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Emma Chapter Seven Summary
Harriet receives a love letter from our farmer-friend, Mr. Martin.
Emma, of course, is outraged on her friend’s behalf. How could Mr. Martin dream of lowering Harriet to his social station?
Unable to decide how to respond to the letter, Harriet turns to Emma for advice.
After reading Mr. Martin’s letter, Emma is secretly troubled – it sure doesn’t sound like a farmer’s letter. It’s too well-written.
Emma wonders if Mr. Martin is actually more of a gentleman than she’d thought.
She decides to ignore her better instincts, however. After all, a farmer is a farmer – at the end of the day, he still smells like the cows.
Emma refuses to sway Harriet’s decision (although she’s secretly determined to stop Harriet from making the biggest mistake of her life).
Harriet wants to like Mr. Martin’s letter.
Emma doesn’t say anything.
Harriet thinks Mr. Martin’s letter might be too short. That’s how you judge the quality of a letter, right?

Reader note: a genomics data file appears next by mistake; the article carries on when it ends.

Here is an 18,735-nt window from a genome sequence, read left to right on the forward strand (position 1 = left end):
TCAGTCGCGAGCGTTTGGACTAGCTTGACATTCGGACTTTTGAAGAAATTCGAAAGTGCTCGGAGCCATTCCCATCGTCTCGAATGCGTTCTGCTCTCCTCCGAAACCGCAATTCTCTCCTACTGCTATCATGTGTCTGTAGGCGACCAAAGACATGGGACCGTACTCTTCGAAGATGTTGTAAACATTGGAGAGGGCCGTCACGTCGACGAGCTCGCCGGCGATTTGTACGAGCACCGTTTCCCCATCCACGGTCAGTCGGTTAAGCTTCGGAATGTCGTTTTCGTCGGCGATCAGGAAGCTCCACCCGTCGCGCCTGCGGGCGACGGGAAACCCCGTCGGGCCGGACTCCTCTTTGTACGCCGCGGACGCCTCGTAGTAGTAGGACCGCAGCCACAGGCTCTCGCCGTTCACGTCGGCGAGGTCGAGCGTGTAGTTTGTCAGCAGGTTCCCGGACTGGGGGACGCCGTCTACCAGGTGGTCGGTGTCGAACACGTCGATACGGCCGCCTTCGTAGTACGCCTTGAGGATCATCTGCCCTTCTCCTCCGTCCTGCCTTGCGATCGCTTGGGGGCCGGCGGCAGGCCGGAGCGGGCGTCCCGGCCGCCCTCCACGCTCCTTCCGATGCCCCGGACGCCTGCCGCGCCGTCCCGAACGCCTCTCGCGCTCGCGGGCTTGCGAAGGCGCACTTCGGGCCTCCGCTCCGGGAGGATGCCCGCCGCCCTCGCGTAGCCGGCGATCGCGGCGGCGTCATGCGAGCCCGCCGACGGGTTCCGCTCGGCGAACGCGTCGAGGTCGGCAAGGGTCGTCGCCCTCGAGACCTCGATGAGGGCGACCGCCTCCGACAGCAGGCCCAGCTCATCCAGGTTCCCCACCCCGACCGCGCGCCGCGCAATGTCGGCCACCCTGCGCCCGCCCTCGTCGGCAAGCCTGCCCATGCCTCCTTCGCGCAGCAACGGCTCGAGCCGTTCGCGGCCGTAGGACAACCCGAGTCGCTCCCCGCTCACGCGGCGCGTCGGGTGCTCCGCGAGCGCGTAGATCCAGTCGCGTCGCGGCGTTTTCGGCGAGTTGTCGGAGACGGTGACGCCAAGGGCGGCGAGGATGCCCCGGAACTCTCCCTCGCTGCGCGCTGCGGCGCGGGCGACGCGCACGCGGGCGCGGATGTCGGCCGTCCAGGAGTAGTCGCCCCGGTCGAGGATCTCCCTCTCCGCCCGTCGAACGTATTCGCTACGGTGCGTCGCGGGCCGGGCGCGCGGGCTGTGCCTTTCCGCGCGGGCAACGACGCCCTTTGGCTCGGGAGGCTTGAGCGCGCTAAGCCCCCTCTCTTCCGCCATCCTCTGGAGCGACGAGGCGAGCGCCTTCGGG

Emma secretly cringes at Harriet’s standards, but she senses that Harriet might be moving in the right direction.
Wait – didn’t we say that Emma wasn’t going to push Harriet into anything? Well, yes.
But we weren’t quite telling the truth. That’s because Emma wasn’t quite truthful with herself.
push Harriet into rejecting Mr. Martin. (OK, that’s not quite true. But let’s go with it for now.)
Although she seems faintly troubled at the thought of hurting Mr. Martin, Harriet decides she’d far rather refuse him than disagree with her friend.
After the letter is written, Emma pats Harriet on the head (not literally, but you get the picture).
Recognizing that Harriet seems glum, Emma attempts to cheer her up by talking about the fabulous Mr. Elton.
She’s convinced that Mr. Elton has taken Harriet’s portrait in order to show it to his family – and she soon convinces Harriet, as well.
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